Transforming the bush: robots, drones and cows that milk themselves | Paul Daley

Rural Australia is being progressively hollowed out of its people. Will it be reduced to a vast mechanised place of scant human habitation?

These cows are in no hurry. Each just meanders to the dairy, all rolling hindquarters, swishing tails and loping heads, the blue-black and tan Rorschach ink-blot patching of their hides vivid against the washed-out Australian summer light. They stop as they please along the way. Chew cud. Moo. Drop pats. Moo again. They nudge the soft earth or a companion before snorting and continuing on up through the paddocks to the shed.

It’s milking time – just as it’s always milking time in this dairy for about 360 Friesians at Camden, where the outer orbit of Sydney gives way to the gentle rise that becomes the southern highlands. These cows are not held to the human clock and milked according to the dairy farmer’s traditionally antisocial (for both people and cows) timetable, at the crack of dawn and again at dusk. And they don’t have to line up for hours, either, cramped in a race, their udders bursting, in order for a dairy worker to quickly wash their teats, apply the suction cups, extract their milk, disinfect and send them on their way.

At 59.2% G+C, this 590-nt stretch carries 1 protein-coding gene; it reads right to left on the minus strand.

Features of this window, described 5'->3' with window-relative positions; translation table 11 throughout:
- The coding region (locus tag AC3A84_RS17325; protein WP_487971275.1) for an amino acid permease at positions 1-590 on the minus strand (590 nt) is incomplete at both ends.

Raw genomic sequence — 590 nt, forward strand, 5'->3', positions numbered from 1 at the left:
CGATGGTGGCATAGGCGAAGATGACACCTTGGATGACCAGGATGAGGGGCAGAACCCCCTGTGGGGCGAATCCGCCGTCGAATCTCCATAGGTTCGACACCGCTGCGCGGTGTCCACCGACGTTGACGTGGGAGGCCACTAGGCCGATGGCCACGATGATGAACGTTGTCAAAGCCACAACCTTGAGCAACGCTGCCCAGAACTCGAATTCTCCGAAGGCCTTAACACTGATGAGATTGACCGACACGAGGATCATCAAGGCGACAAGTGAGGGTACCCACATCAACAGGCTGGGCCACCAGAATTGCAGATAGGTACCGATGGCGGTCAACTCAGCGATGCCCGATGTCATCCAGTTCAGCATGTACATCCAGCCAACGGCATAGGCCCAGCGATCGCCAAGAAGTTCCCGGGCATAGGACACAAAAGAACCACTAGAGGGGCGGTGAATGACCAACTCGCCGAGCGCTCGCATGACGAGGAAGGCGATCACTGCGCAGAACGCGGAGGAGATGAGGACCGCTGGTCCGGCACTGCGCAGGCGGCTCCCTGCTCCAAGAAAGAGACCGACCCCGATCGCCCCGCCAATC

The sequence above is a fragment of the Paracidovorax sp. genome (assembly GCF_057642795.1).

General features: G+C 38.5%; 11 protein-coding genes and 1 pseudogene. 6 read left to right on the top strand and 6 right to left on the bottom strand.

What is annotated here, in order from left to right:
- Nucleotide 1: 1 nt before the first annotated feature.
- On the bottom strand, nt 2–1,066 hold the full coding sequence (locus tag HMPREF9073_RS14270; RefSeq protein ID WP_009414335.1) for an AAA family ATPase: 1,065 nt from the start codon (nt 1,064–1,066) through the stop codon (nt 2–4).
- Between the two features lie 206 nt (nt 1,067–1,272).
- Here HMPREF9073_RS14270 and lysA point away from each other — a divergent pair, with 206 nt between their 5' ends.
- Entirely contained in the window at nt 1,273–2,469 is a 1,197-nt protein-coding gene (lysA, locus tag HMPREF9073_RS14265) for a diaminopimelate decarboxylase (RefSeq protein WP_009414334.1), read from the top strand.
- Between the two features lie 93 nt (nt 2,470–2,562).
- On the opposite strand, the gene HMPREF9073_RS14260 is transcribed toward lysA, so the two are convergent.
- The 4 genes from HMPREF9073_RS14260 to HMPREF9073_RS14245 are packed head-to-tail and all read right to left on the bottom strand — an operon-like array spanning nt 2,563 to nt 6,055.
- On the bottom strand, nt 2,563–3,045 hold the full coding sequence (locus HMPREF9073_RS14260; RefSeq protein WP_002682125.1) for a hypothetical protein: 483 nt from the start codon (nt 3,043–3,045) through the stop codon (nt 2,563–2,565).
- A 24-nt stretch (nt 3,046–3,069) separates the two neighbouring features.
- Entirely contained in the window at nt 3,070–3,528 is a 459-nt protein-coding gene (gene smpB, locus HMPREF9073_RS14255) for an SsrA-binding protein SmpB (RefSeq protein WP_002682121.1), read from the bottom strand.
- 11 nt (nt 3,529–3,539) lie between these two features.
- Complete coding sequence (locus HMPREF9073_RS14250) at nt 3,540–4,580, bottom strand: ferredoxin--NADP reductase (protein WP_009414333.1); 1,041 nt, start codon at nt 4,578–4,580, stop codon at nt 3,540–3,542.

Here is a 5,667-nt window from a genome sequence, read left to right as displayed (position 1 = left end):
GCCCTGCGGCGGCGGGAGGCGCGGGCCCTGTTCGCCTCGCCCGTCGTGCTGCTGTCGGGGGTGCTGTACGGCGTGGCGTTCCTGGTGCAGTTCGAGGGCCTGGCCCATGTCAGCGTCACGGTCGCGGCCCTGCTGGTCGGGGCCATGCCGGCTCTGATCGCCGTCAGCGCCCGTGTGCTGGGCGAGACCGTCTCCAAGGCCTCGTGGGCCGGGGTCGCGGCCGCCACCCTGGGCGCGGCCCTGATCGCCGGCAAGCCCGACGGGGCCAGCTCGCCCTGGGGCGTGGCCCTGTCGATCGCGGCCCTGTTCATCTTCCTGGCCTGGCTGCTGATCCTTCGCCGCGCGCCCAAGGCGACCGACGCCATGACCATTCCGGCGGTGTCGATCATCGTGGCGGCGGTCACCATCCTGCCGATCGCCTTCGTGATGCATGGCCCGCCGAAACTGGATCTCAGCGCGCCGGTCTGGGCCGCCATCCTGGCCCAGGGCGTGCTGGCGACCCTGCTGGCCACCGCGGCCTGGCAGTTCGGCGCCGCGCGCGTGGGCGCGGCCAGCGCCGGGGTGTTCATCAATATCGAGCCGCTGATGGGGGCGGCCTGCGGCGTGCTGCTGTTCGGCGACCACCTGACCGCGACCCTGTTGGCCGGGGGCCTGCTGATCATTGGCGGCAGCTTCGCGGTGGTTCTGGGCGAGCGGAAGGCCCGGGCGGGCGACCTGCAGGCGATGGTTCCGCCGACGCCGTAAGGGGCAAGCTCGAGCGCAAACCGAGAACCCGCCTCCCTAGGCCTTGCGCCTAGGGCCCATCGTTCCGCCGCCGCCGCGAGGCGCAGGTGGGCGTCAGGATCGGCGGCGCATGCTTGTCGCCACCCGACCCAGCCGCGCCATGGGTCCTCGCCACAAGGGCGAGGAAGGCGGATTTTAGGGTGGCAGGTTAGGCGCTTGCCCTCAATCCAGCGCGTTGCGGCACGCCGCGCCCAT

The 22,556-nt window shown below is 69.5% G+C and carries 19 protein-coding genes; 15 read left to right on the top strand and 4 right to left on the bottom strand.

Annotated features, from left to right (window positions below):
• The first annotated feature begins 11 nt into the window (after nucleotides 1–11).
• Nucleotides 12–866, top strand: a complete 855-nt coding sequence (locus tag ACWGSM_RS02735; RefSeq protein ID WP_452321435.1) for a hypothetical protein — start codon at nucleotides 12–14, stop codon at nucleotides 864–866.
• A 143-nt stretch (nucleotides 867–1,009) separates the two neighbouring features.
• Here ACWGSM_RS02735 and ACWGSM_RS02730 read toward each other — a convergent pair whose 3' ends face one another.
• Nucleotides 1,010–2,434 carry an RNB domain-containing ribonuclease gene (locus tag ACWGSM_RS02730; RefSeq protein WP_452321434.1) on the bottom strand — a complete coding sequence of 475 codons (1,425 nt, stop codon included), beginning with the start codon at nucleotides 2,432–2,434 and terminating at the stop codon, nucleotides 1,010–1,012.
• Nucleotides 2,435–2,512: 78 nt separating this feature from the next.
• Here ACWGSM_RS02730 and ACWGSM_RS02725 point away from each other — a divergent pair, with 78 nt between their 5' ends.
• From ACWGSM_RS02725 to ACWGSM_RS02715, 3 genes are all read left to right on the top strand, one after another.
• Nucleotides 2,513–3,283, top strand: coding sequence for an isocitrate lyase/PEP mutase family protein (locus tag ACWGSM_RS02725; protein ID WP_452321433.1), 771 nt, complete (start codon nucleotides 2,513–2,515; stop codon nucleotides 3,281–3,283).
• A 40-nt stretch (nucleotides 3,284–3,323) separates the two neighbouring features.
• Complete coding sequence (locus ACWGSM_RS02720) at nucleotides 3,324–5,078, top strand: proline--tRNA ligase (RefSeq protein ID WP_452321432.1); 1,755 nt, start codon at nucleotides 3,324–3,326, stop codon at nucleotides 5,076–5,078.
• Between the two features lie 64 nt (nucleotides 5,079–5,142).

Related: Dairy price drop: Nationals and Labor grapple with farmer crisis

Robots that can plant, fertilise, spray, weed, monitor, harvest, pack and transport crops will inhabit the countryside

Non-Indigenous Australia’s emotional nexus with the land is stretched with the emergence of each new urban generation

Related: Scorched earth: at the epicentre of the Queensland drought, a family sells the last of their cattle

Ever since the original settlement … the size of farm holdings has continuously expanded

Related: Life after the exodus: Nhulunbuy picks up the pieces of its worst year

Related: After the robot revolution, what will be left for our children to do?

Every single country has some sort of automation program going on in agriculture

Related: Could carbon farming be the answer for a 'clapped-out' Australia?

Jobs lost in the bush to robots may not, ultimately, reappear in another guise in the towns, regional centres and cities

The reality is it’s just a gorgeous way to farm. And I would love to get that message out

We are talking about using swarms of lightweight, low-cost machines to do a multitude of tasks

Related: Welcome to the robot-based workforce: will your job become automated too?

Will the people who once worked in the dairies stay in the bush and learn how to write code?

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via Transforming the bush: robots, drones and cows that milk themselves | Paul Daley

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